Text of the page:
The forward fuselage of Transair flight 810, as seen at the bottom of the sea. (NTSB)

On the 2nd of July 2021, a Boeing 737–200 hauling cargo between the Hawaiian Islands lost power in one engine shortly after takeoff from Honolulu. As the pilots attempted to turn back toward the airport, they reported the unthinkable: their second engine was going too, and they weren’t going to make it. While the Coast Guard scrambled to respond, the crew carried out an extraordinary ditching at sea in the dark of night, successfully bringing their 737 down on the heaving waters of Mamala Bay, 3.3 kilometers off the coast of Oahu. Although the plane broke into two pieces on impact, both pilots managed to escape, and in a harrowing rescue they were plucked from the water just as the remains of the airplane slipped beneath the waves.

Two years later, the publication of the National Transportation Safety Board’s final report has confirmed what many long suspected: that the crash of Transair flight 810 was not a story of exemplary airmanship, but quite the opposite, as a relatively minor engine failure snowballed into a dangerous ditching that need never have been attempted. The unfortunate truth was that the pilots never properly addressed the emergency, and in their confusion, reduced power on their functioning engine — a tale as old as the very concept of multi-engine airplanes. The cockpit voice recording and interviews with the pilots revealed the factors which may or may not have contributed, from their muddled attempts to declare an emergency, to an incomplete control handover, to simple stress, as the captain delivered a heated and sometimes sexist 32-minute pre-flight monologue about a fellow pilot. In any case, the findings raised questions about the safety culture at Transair, a scrappy (and now defunct) cargo airline operating 50-year-old airplanes — and highlighted how a breakdown in communication and critical thinking can turn a minor failure into a potentially deadly crash.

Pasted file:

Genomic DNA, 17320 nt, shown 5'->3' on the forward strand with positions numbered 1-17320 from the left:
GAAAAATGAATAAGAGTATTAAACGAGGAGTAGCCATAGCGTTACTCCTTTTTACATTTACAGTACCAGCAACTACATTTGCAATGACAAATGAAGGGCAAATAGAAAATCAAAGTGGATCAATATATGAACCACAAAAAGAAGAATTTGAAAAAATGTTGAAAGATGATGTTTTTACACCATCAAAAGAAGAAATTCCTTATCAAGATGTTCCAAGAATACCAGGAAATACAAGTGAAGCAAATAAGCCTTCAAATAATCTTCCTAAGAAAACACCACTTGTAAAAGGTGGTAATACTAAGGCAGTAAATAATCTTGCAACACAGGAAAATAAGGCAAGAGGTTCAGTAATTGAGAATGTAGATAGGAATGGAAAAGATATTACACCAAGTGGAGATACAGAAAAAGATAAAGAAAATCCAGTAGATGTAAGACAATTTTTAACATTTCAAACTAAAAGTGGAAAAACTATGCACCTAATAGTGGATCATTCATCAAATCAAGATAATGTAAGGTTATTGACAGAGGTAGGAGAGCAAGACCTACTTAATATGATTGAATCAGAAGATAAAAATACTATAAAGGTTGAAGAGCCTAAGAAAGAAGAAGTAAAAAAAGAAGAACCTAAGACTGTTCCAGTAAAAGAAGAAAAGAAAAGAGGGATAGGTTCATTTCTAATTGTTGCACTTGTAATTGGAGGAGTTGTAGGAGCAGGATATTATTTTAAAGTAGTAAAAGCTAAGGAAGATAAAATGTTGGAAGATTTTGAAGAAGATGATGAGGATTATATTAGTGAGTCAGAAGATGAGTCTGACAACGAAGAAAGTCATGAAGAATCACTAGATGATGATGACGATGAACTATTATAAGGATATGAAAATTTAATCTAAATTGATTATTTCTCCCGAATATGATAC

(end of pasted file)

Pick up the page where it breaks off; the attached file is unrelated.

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Transair 737s on the ramp in Honolulu. (Transair)